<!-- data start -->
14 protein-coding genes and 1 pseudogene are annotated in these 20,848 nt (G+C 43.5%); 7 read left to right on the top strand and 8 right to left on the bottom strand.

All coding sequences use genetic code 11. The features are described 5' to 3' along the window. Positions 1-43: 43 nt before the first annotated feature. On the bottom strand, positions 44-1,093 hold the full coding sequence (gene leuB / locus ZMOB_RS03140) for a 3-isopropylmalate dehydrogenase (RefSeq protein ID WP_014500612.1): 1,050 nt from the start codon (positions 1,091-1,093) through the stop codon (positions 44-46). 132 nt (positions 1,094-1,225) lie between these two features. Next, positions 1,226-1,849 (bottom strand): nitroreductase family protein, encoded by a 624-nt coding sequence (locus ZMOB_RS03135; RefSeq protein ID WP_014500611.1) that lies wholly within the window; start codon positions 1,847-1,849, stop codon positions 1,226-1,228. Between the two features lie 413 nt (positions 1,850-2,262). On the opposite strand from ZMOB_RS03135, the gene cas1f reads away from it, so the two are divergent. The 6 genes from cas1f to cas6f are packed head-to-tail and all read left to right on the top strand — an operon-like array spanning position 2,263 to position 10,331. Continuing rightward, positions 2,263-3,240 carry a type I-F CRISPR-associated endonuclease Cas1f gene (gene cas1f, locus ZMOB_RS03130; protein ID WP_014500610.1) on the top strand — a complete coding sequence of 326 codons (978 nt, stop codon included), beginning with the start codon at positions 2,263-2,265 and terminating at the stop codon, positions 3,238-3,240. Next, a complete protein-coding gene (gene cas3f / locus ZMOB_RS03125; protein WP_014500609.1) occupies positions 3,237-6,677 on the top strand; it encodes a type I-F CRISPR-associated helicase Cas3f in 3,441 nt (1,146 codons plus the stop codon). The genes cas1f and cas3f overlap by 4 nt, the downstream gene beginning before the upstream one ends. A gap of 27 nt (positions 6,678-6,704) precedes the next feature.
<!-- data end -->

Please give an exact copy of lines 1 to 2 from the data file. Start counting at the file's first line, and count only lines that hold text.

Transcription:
14 protein-coding genes and 1 pseudogene are annotated in these 20,848 nt (G+C 43.5%); 7 read left to right on the top strand and 8 right to left on the bottom strand.

All coding sequences use genetic code 11. The features are described 5' to 3' along the window. Positions 1-43: 43 nt before the first annotated feature. On the bottom strand, positions 44-1,093 hold the full coding sequence (gene leuB / locus ZMOB_RS03140) for a 3-isopropylmalate dehydrogenase (RefSeq protein ID WP_014500612.1): 1,050 nt from the start codon (positions 1,091-1,093) through the stop codon (positions 44-46). 132 nt (positions 1,094-1,225) lie between these two features. Next, positions 1,226-1,849 (bottom strand): nitroreductase family protein, encoded by a 624-nt coding sequence (locus ZMOB_RS03135; RefSeq protein ID WP_014500611.1) that lies wholly within the window; start codon positions 1,847-1,849, stop codon positions 1,226-1,228. Between the two features lie 413 nt (positions 1,850-2,262). On the opposite strand from ZMOB_RS03135, the gene cas1f reads away from it, so the two are divergent. The 6 genes from cas1f to cas6f are packed head-to-tail and all read left to right on the top strand — an operon-like array spanning position 2,263 to position 10,331. Continuing rightward, positions 2,263-3,240 carry a type I-F CRISPR-associated endonuclease Cas1f gene (gene cas1f, locus ZMOB_RS03130; protein ID WP_014500610.1) on the top strand — a complete coding sequence of 326 codons (978 nt, stop codon included), beginning with the start codon at positions 2,263-2,265 and terminating at the stop codon, positions 3,238-3,240. Next, a complete protein-coding gene (gene cas3f / locus ZMOB_RS03125; protein WP_014500609.1) occupies positions 3,237-6,677 on the top strand; it encodes a type I-F CRISPR-associated helicase Cas3f in 3,441 nt (1,146 codons plus the stop codon). The genes cas1f and cas3f overlap by 4 nt, the downstream gene beginning before the upstream one ends. A gap of 27 nt (positions 6,678-6,704) precedes the next feature.